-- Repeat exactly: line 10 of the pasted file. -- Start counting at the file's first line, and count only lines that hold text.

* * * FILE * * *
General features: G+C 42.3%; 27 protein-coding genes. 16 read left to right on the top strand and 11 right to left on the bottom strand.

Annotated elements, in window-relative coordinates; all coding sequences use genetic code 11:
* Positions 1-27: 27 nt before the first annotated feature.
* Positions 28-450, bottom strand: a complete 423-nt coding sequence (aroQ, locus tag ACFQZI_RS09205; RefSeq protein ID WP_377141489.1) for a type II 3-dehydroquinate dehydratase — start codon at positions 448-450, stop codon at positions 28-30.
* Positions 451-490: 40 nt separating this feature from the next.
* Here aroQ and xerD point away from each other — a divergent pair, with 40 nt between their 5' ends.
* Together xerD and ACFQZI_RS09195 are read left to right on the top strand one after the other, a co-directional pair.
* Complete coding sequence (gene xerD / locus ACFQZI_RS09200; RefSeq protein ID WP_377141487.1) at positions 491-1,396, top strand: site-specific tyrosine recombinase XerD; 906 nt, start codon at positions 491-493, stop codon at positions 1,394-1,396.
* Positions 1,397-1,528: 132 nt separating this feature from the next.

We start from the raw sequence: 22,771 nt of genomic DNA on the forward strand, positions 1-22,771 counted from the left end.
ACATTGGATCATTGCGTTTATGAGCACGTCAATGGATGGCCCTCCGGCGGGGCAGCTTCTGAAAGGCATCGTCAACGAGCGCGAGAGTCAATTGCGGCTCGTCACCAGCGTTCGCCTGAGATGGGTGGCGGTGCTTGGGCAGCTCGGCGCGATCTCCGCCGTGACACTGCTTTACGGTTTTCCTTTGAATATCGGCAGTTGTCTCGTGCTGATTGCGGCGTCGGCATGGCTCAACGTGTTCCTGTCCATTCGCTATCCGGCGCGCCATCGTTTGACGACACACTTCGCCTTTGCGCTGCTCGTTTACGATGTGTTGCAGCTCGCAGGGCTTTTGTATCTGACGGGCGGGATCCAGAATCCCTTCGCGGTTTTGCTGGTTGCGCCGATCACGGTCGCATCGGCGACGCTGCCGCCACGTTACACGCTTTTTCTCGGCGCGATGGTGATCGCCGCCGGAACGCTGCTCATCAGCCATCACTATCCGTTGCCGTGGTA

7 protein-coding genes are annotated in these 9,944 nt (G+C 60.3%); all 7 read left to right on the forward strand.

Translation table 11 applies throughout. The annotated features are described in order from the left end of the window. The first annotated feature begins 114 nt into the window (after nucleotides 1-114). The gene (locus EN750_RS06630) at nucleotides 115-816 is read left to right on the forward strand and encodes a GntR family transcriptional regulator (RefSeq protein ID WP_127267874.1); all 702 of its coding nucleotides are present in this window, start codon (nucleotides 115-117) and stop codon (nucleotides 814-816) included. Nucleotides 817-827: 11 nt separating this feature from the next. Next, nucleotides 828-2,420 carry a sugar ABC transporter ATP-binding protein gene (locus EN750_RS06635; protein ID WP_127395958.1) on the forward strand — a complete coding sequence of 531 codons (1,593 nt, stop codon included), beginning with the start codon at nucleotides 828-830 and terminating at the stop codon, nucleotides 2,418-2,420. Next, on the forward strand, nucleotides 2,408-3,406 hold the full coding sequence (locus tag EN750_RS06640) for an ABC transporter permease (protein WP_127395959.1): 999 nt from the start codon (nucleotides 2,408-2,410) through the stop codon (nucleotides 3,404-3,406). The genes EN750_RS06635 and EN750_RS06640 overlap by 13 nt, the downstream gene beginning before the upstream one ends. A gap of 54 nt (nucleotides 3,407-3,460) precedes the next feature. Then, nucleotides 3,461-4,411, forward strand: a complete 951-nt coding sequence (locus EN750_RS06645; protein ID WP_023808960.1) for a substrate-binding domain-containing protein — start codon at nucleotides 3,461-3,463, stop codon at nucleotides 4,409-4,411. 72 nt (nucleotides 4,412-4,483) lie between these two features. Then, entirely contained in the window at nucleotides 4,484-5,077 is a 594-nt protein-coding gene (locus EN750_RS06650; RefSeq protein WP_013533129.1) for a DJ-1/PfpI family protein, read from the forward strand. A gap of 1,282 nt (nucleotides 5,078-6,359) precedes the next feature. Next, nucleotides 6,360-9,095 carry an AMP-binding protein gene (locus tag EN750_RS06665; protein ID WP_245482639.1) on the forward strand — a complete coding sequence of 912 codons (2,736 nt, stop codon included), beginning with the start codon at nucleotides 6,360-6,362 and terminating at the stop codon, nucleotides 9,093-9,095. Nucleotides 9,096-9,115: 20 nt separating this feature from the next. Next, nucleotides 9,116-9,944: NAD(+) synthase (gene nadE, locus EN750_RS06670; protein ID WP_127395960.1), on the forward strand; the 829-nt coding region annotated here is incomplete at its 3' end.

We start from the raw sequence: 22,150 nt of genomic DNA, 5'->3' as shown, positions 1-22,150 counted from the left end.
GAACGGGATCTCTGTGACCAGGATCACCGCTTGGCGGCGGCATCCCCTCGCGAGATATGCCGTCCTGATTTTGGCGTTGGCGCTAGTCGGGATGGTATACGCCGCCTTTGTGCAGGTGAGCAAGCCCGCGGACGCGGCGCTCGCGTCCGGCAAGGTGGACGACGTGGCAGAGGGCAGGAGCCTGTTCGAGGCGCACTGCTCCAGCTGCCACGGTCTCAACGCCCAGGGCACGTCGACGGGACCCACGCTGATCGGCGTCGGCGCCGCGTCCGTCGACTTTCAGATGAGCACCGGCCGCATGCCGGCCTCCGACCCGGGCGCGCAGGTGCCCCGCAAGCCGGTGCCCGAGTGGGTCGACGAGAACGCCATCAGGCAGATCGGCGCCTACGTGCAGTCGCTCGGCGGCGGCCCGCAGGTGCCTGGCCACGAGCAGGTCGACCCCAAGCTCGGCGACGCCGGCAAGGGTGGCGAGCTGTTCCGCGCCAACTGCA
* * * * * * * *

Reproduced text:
We start from the raw sequence: 22,771 nt of genomic DNA on the forward strand, positions 1-22,771 counted from the left end.